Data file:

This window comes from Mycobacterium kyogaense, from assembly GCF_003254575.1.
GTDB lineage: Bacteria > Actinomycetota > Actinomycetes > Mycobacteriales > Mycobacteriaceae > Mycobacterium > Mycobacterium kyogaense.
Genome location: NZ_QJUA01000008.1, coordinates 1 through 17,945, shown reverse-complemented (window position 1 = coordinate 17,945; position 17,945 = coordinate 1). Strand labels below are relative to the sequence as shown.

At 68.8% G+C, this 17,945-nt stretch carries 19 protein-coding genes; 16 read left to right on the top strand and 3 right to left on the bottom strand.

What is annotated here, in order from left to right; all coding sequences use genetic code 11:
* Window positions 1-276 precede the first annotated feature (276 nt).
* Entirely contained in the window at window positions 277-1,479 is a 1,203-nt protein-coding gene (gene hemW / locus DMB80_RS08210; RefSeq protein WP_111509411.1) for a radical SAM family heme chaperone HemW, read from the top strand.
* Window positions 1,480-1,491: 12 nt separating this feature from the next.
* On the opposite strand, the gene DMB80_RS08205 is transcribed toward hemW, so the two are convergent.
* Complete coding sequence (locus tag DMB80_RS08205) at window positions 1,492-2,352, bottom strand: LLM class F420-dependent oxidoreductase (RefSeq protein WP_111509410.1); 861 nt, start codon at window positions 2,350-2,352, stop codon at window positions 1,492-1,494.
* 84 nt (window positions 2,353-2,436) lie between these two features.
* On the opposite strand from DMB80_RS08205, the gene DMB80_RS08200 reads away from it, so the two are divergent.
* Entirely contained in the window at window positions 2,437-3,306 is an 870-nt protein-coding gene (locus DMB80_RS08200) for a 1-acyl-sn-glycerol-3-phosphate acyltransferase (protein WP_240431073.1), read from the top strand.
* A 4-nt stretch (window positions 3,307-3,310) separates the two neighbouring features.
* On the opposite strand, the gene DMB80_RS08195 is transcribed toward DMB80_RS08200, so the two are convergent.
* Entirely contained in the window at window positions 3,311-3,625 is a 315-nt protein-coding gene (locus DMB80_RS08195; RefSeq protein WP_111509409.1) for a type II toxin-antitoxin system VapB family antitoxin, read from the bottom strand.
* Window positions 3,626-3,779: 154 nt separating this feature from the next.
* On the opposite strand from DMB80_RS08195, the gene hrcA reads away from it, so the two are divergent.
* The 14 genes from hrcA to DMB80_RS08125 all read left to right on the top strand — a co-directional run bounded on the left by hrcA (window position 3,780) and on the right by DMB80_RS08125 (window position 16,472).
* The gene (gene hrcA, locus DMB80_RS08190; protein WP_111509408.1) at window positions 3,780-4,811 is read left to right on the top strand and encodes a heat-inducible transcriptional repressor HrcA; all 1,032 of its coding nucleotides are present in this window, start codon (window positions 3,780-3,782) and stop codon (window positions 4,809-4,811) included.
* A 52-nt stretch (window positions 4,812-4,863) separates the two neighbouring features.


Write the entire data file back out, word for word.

This window comes from Mycobacterium kyogaense, from assembly GCF_003254575.1.
GTDB lineage: Bacteria > Actinomycetota > Actinomycetes > Mycobacteriales > Mycobacteriaceae > Mycobacterium > Mycobacterium kyogaense.
Genome location: NZ_QJUA01000008.1, coordinates 1 through 17,945, shown reverse-complemented (window position 1 = coordinate 17,945; position 17,945 = coordinate 1). Strand labels below are relative to the sequence as shown.

At 68.8% G+C, this 17,945-nt stretch carries 19 protein-coding genes; 16 read left to right on the top strand and 3 right to left on the bottom strand.

What is annotated here, in order from left to right; all coding sequences use genetic code 11:
* Window positions 1-276 precede the first annotated feature (276 nt).
* Entirely contained in the window at window positions 277-1,479 is a 1,203-nt protein-coding gene (gene hemW / locus DMB80_RS08210; RefSeq protein WP_111509411.1) for a radical SAM family heme chaperone HemW, read from the top strand.
* Window positions 1,480-1,491: 12 nt separating this feature from the next.
* On the opposite strand, the gene DMB80_RS08205 is transcribed toward hemW, so the two are convergent.
* Complete coding sequence (locus tag DMB80_RS08205) at window positions 1,492-2,352, bottom strand: LLM class F420-dependent oxidoreductase (RefSeq protein WP_111509410.1); 861 nt, start codon at window positions 2,350-2,352, stop codon at window positions 1,492-1,494.
* 84 nt (window positions 2,353-2,436) lie between these two features.
* On the opposite strand from DMB80_RS08205, the gene DMB80_RS08200 reads away from it, so the two are divergent.
* Entirely contained in the window at window positions 2,437-3,306 is an 870-nt protein-coding gene (locus DMB80_RS08200) for a 1-acyl-sn-glycerol-3-phosphate acyltransferase (protein WP_240431073.1), read from the top strand.
* A 4-nt stretch (window positions 3,307-3,310) separates the two neighbouring features.
* On the opposite strand, the gene DMB80_RS08195 is transcribed toward DMB80_RS08200, so the two are convergent.
* Entirely contained in the window at window positions 3,311-3,625 is a 315-nt protein-coding gene (locus DMB80_RS08195; RefSeq protein WP_111509409.1) for a type II toxin-antitoxin system VapB family antitoxin, read from the bottom strand.
* Window positions 3,626-3,779: 154 nt separating this feature from the next.
* On the opposite strand from DMB80_RS08195, the gene hrcA reads away from it, so the two are divergent.
* The 14 genes from hrcA to DMB80_RS08125 all read left to right on the top strand — a co-directional run bounded on the left by hrcA (window position 3,780) and on the right by DMB80_RS08125 (window position 16,472).
* The gene (gene hrcA, locus DMB80_RS08190; protein WP_111509408.1) at window positions 3,780-4,811 is read left to right on the top strand and encodes a heat-inducible transcriptional repressor HrcA; all 1,032 of its coding nucleotides are present in this window, start codon (window positions 3,780-3,782) and stop codon (window positions 4,809-4,811) included.
* A 52-nt stretch (window positions 4,812-4,863) separates the two neighbouring features.